One such study, the Growing Up Milk-Lite (GUMLi) trial, was conducted by researchers at the University of Auckland late last year; its results were published early this year in the journal Nutrients.
The children were one year old at the start of the trial, and were given either unfortified cow's milk (3.1g of protein per 100ml of milk), or fortified cow's milk with a reduced protein content (1.7g per 100ml) over the course of a year.
The researchers subsequently reported that the children who had received the fortified milk with lower protein levels displayed "higher nutritional adequacy" compared to their control group counterparts, and were also more likely to meet basic nutrient requirements.
However, it is also worth noting that maternal and infant nutrition experts typically consider the quality of protein in breastmilk to be much higher than that in infant formula, which has led to formula manufacturers increasing the protein content in their products in order to match breastmilk’s nutritional value.
Breastmilk contains a variety of proteins, including lactoferrin, α-lactalbumin and osteopontin, as well as milk fat globule membrane (MFGM) proteins.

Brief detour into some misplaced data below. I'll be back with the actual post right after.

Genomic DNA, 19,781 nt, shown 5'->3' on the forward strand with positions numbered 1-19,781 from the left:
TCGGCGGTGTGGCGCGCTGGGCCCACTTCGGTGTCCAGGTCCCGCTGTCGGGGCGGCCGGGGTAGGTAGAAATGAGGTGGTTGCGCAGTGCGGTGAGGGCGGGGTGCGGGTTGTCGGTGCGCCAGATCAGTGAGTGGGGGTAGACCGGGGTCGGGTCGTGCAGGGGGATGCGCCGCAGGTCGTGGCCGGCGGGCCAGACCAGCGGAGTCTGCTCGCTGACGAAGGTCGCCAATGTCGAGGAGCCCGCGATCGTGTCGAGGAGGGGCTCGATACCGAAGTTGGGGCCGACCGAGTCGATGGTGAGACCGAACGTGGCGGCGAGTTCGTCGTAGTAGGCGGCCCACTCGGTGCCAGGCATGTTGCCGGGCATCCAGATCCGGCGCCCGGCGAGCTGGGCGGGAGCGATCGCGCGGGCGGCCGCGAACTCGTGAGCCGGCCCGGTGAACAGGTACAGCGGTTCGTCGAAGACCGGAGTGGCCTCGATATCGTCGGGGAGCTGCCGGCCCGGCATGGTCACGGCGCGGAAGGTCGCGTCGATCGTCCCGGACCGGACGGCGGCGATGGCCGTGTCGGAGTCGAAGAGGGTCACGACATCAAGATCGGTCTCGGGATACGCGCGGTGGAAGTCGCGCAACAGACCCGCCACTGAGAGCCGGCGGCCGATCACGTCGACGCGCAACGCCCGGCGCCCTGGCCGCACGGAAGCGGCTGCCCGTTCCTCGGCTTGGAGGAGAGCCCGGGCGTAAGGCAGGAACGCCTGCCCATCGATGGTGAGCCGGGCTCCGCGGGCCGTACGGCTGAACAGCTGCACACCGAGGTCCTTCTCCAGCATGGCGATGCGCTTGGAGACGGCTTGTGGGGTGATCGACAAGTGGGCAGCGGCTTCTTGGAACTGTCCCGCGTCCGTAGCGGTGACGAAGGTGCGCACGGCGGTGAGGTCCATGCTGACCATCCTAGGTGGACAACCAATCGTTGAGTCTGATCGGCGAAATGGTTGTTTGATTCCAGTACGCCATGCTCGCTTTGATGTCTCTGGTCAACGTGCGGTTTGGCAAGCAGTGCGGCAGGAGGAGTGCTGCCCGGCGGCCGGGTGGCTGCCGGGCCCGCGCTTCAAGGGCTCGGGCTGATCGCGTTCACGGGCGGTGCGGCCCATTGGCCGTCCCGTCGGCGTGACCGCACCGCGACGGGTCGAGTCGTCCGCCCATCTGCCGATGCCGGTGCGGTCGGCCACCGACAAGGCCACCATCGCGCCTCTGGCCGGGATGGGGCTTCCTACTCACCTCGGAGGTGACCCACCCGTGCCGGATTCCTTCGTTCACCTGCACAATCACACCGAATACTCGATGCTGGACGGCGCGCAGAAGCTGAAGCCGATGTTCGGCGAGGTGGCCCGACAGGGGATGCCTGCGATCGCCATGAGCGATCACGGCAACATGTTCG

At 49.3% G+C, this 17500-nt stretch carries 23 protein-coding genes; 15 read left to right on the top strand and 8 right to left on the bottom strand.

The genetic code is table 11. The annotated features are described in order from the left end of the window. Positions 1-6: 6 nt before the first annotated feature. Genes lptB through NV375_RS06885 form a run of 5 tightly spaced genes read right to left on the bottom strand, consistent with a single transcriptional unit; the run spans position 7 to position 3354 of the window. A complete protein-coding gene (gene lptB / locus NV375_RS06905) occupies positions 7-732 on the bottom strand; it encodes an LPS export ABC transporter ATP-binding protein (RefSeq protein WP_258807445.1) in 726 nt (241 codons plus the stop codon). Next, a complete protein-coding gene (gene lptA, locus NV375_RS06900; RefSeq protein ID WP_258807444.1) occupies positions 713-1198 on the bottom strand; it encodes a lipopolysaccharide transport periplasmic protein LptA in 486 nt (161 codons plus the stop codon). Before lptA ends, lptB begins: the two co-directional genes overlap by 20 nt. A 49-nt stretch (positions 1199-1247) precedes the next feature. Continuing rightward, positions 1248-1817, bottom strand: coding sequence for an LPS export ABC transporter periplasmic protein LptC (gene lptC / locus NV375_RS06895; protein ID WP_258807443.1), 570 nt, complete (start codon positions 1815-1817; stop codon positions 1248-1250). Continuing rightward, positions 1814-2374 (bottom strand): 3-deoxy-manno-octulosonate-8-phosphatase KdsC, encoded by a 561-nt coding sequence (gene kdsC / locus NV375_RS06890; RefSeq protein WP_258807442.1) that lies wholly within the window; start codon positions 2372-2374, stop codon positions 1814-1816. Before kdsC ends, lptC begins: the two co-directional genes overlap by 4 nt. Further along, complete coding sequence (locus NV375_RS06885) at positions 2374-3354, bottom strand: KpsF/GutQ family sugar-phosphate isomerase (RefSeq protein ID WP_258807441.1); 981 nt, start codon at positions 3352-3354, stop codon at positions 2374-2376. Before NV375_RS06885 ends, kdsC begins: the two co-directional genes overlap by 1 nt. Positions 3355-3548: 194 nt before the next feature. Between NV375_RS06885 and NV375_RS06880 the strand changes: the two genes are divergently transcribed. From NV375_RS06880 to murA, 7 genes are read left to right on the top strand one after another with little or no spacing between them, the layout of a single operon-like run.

The main difference between infant formula and breastmilk when it comes to their proteins is the amino acid concentrations — these tend to be lower in formula than in breastmilk.
While a number of infant formula manufacturers have been investing in R&D to produce formula that mimics breastmilk as closely as possible by including ingredients such as MFGM proteins, lactoferrin and human milk oligosaccharides (HMOs), the issue of protein content has so far not been addressed.
Prior to this application, Nestlé had been in the centre of considerable controversy surrounding its infant formula products.
A report published last month by industry watchdogs Changing Markets Foundation and SumOfUs alleged that the company had flouted the WHO's Marketing Code by continuing to use prohibited claims on their formula products, despite previous criticisms by NGOs and watchdogs.